by Dr. Patricia Mayer, Bioethics Program Alumna (2009)
Late last month, the US Supreme Court heard oral arguments in the case of Sebelius v. Hobby Lobby Stores, Inc. The Supreme Court is currently considering whether Hobby Lobby, a privately owned chain of 640 arts and crafts stores, may deny its employees insurance coverage for things like birth control pills, emergency contraceptives and IUDs. Under the Affordable Care Act (ACA), employers are required to provide health care that covers all forms of contraception at no cost. However, the evangelical owners of Hobby Lobby argue that the company should not be required to provide contraceptive choices that violate the owner’s religious beliefs, particularly birth control methods that they believe “induce abortions”, such as the morning-after pill or the IUD.
Hobby Lobby’s owners are appealing to the Supreme Court for an exemption to the ACA contraceptive requirements on the basis of the Religious Freedom Restoration Act of 1993. That act stipulates the government “shall not substantially burden a person’s exercise of religion even if the burden results from a rule of general applicability”.
Now Hobby Lobby’s owners are not asking for exemption from the obligation to provide insurance. In fact, they believe that providing heath insurance to their 14,000+ employees a moral obligation, but they do not want to pay for an insurance plan that covers certain types of contraceptives. They’ve even stated publicly that this obligation to provide their employees with health insurance is so strong it precludes them from discontinuing insurance coverage (instead of paying a new tax under the employer obligations of the ACA) even though this would then allow their employees to obtain insurance through the new health exchanges. Insurance plans available through the exchanges all provide complete contraceptive coverage in accordance with the ACA.
But should for-profit businesses be exempt from the Affordable Care Act’s contraception mandate? Do these companies have the same rights of religious freedom as individuals under the Religious Freedom Restoration Act?
I believe it would be wrong for the Supreme Court to grant Hobby Lobby’s request for an exemption. A private for-profit company, even one with religiously devout owners, should not dictate which legal, available, medical treatments an employee may receive by contradicting a federal law that represents a national decision – though not a consensus. While the Supreme Court has allowed exemptions to the contraceptive mandate of the ACA, they are few and highly specific, such as church employers. Even religiously-owned health care institutions (such as Catholic hospitals) have not been granted this exemption.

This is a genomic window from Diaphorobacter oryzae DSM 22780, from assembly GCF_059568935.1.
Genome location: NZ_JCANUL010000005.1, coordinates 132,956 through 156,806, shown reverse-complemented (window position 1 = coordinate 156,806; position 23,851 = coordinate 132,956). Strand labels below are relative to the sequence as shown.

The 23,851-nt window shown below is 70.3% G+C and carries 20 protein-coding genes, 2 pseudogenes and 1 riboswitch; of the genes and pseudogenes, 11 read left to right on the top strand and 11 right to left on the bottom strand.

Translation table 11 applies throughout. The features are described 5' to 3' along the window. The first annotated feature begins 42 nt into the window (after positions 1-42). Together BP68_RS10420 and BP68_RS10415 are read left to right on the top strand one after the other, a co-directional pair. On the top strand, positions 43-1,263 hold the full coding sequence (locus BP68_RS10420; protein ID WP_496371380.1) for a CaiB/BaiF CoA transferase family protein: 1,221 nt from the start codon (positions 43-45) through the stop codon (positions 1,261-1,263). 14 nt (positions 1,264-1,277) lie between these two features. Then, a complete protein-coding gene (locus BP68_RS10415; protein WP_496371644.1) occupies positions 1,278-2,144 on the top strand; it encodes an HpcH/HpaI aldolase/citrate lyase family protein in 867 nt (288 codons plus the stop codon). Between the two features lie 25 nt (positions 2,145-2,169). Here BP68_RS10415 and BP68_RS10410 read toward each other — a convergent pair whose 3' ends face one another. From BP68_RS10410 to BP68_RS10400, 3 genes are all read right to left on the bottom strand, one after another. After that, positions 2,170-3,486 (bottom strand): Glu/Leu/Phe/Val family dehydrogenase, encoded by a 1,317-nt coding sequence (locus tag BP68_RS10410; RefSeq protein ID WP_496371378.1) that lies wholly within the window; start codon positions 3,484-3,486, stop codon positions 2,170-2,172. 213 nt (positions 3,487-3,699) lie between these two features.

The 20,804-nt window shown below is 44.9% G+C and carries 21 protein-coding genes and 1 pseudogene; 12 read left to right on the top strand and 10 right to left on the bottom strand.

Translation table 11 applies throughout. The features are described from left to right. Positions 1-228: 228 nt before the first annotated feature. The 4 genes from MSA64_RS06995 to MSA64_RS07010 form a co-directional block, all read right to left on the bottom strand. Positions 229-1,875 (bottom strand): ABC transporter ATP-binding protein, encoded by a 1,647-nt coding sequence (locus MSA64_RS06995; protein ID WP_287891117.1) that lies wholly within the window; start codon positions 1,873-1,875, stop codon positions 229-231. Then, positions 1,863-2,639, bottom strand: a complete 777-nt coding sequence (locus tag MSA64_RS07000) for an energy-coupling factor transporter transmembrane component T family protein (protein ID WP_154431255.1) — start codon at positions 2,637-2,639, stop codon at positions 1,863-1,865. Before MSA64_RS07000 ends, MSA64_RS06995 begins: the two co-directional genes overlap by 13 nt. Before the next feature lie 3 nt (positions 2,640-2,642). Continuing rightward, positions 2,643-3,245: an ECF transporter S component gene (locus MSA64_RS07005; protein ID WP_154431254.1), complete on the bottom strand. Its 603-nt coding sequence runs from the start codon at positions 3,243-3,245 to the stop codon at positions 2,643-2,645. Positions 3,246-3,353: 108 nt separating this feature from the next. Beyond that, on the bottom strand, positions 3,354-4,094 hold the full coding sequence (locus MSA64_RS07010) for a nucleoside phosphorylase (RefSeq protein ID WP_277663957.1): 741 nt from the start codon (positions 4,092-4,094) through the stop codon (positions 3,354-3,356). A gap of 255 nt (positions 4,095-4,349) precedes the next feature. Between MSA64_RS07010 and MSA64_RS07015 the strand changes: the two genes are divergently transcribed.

To grant such an exemption would represent unjust discrimination against a group of employees based on morally irrelevant factors such as youth, gender, and reproductive capability. The ACA clearly stipulates particular health care services must be provided. So it is not for a group of individuals (such as the family that owns Hobby Lobby), by way of a for-profit nationwide corporate employer, to deny its employees those services.
It is also not for the Supreme Court to damage the integrity of the ACA by granting such exemptions.
The owners of Hobby Lobby are free to make business decisions in accordance with their faith (such as closing on Sundays). But they are not free to impose their beliefs on their employees by seeking to control their personal health care choices.
Hobby Lobby has a viable option for avoiding involvement with contraceptive choices: by getting out of the health insurance business. Hobby Lobby could drop its employee insurance coverage altogether and pay the modest $2,000 per person yearly tax incurred by doing so. Employees could then obtain their own insurance through the exchanges. Hobby Lobby’s attorney points out this would cost the corporation the current tax breaks it receives from providing insurance and might also force the company to pay higher wages to attract employees willing to buy their own insurance. These statements may be true, but they are also irrelevant.
In a pluralistic society, we tolerate a variety of beliefs without allowing persons to impose those beliefs on others. If the Supreme Court agrees with Hobby Lobby, why would other for-profit corporations not follow suit with other objections? What would prevent corporations from declining coverage for other services based on “religious objections”? What if corporations want exemptions from covering HIV treatment based on religious objections to homosexuality or exemptions from treating Trichinosis on the basis that it is immoral to eat pork?
No corporation should make health care decisions for its employees. Hobby Lobby should abide by the provisions of the ACA, or get out of the way of its employees by paying the “penalty” tax, increasing wages if it must, and allowing employees to select their own plans from the insurance exchanges.
[The contents of this blog are solely the responsibility of the author and do not represent the views of the Bioethics Program or Union Graduate College.]